Journalism has been a significant interest of mine since high school. At one point, I even considered attending a journalism school! When I decided to come to Princeton, I knew that even if I didn’t want journalism to be my career, I wanted it to be a part of my life. To this end, I joined the Daily Princetonian, our campus newspaper, and Business Today, a business and current-events magazine, my first semester at school.
What I wasn’t aware of until later on in my first year was that I didn’t have to go to J-school to take journalism classes—there are several offered at Princeton every semester! When I learned of this, I rushed to sign up for one. Six months later, and I’m almost done with my semester in JRN 447: Politics and Media: Covering the 2018 Midterm Elections.
One of the coolest things about this class is that it included an all-expenses-paid, week-long trip over fall break, to Phoenix and Tucson, Arizona. Arizona was one of the most significant battleground states in the 2018 midterm elections, and we traveled there in order to compile video stories about a few different angles of the exciting Congressional races taking place there. These all-expenses-paid trips encourage many students to try a journalism class before graduating.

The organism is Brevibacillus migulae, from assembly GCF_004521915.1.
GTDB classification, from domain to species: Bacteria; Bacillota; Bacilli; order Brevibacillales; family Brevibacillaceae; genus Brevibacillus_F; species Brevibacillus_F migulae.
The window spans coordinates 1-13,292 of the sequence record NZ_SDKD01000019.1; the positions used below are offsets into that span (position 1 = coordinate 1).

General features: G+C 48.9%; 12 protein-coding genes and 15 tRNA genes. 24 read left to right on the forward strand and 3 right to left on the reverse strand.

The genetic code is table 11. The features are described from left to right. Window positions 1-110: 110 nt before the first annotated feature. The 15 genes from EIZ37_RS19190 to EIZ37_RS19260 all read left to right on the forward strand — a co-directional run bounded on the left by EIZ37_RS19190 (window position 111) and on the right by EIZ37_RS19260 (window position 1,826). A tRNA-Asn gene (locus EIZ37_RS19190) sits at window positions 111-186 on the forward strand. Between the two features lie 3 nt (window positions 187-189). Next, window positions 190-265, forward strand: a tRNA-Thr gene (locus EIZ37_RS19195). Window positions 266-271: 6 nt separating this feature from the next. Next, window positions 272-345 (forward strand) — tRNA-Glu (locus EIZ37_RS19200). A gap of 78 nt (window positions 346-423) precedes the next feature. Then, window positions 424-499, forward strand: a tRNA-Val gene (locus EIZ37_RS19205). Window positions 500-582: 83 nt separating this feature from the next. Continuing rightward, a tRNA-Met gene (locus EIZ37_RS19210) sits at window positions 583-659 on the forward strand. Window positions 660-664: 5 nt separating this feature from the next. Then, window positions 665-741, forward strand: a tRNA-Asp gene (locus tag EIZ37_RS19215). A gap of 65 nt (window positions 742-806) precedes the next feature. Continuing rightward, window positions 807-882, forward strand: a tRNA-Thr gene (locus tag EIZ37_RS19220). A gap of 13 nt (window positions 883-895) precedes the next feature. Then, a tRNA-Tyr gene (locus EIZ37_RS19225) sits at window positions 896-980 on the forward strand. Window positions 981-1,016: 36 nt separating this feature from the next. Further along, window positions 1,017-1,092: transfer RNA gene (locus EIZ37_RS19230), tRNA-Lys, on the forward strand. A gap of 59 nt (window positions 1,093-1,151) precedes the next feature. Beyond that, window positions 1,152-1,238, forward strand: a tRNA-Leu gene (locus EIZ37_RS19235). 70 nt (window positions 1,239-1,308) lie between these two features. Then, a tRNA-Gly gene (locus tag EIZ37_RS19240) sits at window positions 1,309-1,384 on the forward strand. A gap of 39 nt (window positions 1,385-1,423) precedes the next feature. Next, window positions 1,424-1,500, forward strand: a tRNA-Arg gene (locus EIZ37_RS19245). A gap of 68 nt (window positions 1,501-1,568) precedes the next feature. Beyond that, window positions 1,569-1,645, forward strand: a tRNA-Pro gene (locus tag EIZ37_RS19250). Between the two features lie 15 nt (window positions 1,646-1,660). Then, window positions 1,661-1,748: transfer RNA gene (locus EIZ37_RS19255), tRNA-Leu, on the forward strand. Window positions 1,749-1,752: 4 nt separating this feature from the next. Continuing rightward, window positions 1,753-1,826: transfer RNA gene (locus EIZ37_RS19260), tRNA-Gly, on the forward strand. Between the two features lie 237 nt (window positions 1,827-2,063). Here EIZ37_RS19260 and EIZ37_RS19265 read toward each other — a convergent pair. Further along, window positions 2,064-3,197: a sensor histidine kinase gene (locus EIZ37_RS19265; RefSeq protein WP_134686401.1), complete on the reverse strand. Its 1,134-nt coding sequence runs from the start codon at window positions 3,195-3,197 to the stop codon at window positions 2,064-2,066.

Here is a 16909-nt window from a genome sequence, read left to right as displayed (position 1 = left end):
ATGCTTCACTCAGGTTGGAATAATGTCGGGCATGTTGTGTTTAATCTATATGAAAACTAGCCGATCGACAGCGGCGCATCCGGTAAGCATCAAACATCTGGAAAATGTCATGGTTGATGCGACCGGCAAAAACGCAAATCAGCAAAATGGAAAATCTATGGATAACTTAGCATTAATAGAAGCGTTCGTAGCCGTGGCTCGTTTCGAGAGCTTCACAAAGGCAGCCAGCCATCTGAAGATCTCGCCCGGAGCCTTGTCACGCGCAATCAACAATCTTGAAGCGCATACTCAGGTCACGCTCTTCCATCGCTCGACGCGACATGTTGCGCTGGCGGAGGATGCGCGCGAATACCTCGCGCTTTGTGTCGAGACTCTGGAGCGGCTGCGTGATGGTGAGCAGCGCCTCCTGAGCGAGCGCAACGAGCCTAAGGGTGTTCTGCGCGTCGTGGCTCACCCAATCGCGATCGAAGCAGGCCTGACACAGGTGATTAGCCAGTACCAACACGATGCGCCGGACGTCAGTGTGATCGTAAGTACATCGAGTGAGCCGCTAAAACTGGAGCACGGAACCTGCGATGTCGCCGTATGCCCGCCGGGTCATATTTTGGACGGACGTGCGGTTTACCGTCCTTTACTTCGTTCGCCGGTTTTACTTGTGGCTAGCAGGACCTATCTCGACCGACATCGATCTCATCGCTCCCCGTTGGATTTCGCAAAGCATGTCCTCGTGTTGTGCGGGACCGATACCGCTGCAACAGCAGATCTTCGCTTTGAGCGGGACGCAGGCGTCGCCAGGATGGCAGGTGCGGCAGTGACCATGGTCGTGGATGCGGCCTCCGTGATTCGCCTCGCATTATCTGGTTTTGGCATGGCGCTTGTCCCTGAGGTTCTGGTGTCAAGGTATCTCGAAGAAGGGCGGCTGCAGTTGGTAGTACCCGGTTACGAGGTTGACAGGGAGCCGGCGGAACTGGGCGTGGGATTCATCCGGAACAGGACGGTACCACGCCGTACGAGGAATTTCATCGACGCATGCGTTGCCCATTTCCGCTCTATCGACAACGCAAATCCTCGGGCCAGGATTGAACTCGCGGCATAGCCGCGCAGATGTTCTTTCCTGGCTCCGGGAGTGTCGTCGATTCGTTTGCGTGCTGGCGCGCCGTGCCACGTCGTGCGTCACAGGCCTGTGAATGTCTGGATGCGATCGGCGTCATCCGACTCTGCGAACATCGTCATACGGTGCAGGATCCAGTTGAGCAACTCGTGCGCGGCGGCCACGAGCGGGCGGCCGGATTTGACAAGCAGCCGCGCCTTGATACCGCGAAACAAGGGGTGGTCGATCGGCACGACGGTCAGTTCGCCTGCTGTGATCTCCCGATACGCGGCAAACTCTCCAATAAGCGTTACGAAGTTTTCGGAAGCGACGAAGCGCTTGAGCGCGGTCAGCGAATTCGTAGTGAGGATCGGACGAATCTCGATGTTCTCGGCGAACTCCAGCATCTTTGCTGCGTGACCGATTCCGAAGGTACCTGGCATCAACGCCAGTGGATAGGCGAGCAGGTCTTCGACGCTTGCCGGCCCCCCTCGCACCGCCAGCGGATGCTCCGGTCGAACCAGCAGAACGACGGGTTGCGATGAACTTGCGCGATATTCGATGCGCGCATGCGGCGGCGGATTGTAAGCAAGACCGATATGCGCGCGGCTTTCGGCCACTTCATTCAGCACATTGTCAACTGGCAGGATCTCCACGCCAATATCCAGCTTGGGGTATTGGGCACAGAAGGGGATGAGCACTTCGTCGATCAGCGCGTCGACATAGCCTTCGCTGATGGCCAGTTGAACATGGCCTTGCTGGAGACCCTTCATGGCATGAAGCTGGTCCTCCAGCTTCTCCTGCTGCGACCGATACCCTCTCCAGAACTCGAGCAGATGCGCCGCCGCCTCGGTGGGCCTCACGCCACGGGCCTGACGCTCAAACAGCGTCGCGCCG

I was a bit nervous before the trip; I hadn’t been on a plane since I was seven years old (something that is hard for my friends here from the West Coast or overseas to believe!) and had little experience traveling without my family. I needn’t have worried—traveling was easy, and the trip was unbelievably fun.
My project group and I were tasked with compiling a story about the female swing vote in two of Arizona’s midterm contests: the Senate race for Jeff Flake’s open seat and the House seat in the 2nd Congressional District. We interviewed a variety of fascinating figures from around the state, even including one of the two House candidates (and eventual winner of the race) we were covering! Although I had no experience with broadcast journalism before taking this class, getting to talk with such cool people strongly reminded me of my favorite parts of print journalism.
Perhaps even cooler than the amazing journalistic experiences were the wonderful times I had with my classmates and my professor. I didn’t sign up for the class with any friends, but am coming out of it with 10 new ones! Getting to spend so much time with such interesting, unique people who I probably wouldn’t have encountered otherwise was a delightful privilege.
Though the class has a sizeable workload, the multitude of things I’ve learned as well as the wonderful journalistic and interpersonal experiences has made it well worth it! I’m so grateful to Princeton for the experience.